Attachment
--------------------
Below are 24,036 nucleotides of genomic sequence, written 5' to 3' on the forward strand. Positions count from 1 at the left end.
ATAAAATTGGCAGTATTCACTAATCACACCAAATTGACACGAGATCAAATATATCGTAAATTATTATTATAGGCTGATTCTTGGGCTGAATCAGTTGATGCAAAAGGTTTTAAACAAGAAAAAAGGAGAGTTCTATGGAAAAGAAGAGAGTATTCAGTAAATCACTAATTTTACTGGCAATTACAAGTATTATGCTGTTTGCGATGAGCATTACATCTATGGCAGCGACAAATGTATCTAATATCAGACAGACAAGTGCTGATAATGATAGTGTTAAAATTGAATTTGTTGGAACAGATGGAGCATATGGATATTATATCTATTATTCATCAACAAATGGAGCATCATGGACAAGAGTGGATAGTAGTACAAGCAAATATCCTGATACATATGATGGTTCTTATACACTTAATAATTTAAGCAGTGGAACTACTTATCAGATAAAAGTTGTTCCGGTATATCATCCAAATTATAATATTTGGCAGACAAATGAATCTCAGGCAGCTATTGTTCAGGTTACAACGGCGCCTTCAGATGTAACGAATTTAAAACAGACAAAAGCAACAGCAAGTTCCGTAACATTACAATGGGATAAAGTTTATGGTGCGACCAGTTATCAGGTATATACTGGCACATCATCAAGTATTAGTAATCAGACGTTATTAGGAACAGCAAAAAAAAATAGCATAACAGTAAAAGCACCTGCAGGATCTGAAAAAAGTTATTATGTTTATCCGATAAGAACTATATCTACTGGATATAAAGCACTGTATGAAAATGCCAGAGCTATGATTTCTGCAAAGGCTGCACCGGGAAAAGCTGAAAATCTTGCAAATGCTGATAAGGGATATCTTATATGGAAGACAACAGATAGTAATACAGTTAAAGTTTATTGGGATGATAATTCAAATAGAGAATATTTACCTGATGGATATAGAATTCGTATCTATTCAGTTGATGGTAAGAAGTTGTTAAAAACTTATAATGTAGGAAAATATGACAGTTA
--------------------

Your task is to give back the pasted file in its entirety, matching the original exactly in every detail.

Below are 24,036 nucleotides of genomic sequence, written 5' to 3' on the forward strand. Positions count from 1 at the left end.
ATAAAATTGGCAGTATTCACTAATCACACCAAATTGACACGAGATCAAATATATCGTAAATTATTATTATAGGCTGATTCTTGGGCTGAATCAGTTGATGCAAAAGGTTTTAAACAAGAAAAAAGGAGAGTTCTATGGAAAAGAAGAGAGTATTCAGTAAATCACTAATTTTACTGGCAATTACAAGTATTATGCTGTTTGCGATGAGCATTACATCTATGGCAGCGACAAATGTATCTAATATCAGACAGACAAGTGCTGATAATGATAGTGTTAAAATTGAATTTGTTGGAACAGATGGAGCATATGGATATTATATCTATTATTCATCAACAAATGGAGCATCATGGACAAGAGTGGATAGTAGTACAAGCAAATATCCTGATACATATGATGGTTCTTATACACTTAATAATTTAAGCAGTGGAACTACTTATCAGATAAAAGTTGTTCCGGTATATCATCCAAATTATAATATTTGGCAGACAAATGAATCTCAGGCAGCTATTGTTCAGGTTACAACGGCGCCTTCAGATGTAACGAATTTAAAACAGACAAAAGCAACAGCAAGTTCCGTAACATTACAATGGGATAAAGTTTATGGTGCGACCAGTTATCAGGTATATACTGGCACATCATCAAGTATTAGTAATCAGACGTTATTAGGAACAGCAAAAAAAAATAGCATAACAGTAAAAGCACCTGCAGGATCTGAAAAAAGTTATTATGTTTATCCGATAAGAACTATATCTACTGGATATAAAGCACTGTATGAAAATGCCAGAGCTATGATTTCTGCAAAGGCTGCACCGGGAAAAGCTGAAAATCTTGCAAATGCTGATAAGGGATATCTTATATGGAAGACAACAGATAGTAATACAGTTAAAGTTTATTGGGATGATAATTCAAATAGAGAATATTTACCTGATGGATATAGAATTCGTATCTATTCAGTTGATGGTAAGAAGTTGTTAAAAACTTATAATGTAGGAAAATATGACAGTTA